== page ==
Douglas Goldstein:    How often does something like this happen?  Should we be paranoid that someone’s constantly breaking into our life?

Bob Arno:                  The statistics are easy to obtain, and either the police itself will know and you can read a little bit about your area, or maybe your friends will tell you.  The minute you see the statistics popping up, you’re going to have to start paying serious attention because the bad guys are very good at finding precisely the weakest link.  They are looking for those who are not protecting their computers properly, or they have an open website somehow, or for example they drop a flash drive on the floor, and you take it and open it up and it gives information about the statistics of salaries for the coming year for a company, and you say that’s appealing and that’s interesting.  It could be in a coffee shop where you work.  What you don’t know is that the bad guy has planted that in order to plant a cookie that opens up the backdoor to your computer and then they read some of the information.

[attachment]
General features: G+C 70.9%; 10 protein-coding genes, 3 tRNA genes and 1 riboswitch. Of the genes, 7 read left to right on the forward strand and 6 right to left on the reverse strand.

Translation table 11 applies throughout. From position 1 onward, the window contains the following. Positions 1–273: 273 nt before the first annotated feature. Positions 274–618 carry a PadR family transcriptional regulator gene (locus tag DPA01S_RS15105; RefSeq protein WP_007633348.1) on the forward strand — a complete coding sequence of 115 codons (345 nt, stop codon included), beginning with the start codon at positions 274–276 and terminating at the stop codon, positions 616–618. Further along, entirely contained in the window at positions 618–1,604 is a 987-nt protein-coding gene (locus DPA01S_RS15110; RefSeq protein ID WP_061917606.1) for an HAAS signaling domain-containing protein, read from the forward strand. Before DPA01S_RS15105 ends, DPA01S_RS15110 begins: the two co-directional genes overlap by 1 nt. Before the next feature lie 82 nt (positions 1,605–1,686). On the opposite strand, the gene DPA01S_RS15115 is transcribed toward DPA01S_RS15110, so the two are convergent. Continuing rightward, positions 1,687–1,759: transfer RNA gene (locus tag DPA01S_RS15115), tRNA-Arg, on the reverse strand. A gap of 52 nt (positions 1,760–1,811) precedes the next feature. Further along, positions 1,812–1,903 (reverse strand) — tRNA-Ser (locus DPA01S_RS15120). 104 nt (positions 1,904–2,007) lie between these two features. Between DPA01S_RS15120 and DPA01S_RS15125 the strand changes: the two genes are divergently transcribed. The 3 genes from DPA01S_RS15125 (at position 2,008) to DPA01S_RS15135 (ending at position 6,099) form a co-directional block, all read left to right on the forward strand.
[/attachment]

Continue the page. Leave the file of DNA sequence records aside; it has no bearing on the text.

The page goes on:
There are so many intriguing ways that they get into your computer.  You got to have to have really good sophisticated software that will protect you from the latest viruses, and certainly a double authentication device if you are talking about your bank accounts or your investment account.  Double authentication basically means that you have your account number and you have your password, but you also have a small electronic device that the financial institution will send to you and it generates an additional password that is used for 60 seconds and then it generates a new one.  With that little device, you improve your security enormously, but it depends on the territory where you are.

A good hacker, and when I say ‘good,’ maybe we’re talking about 50 people in the world that are truly sophisticated. Half of those guys, and even the bad ones, are hired by Microsoft and the other corporations without anyone really knowing it to hang around the bad guys to find out the latest virus and the latest development and then they pass on the new code. And they do what’s called “penetration testing,” which basically means that they’re hired by large corporations to go to satellite offices and attempt to break in.  Part of the break-in involves social engineering as much as it does code breaking.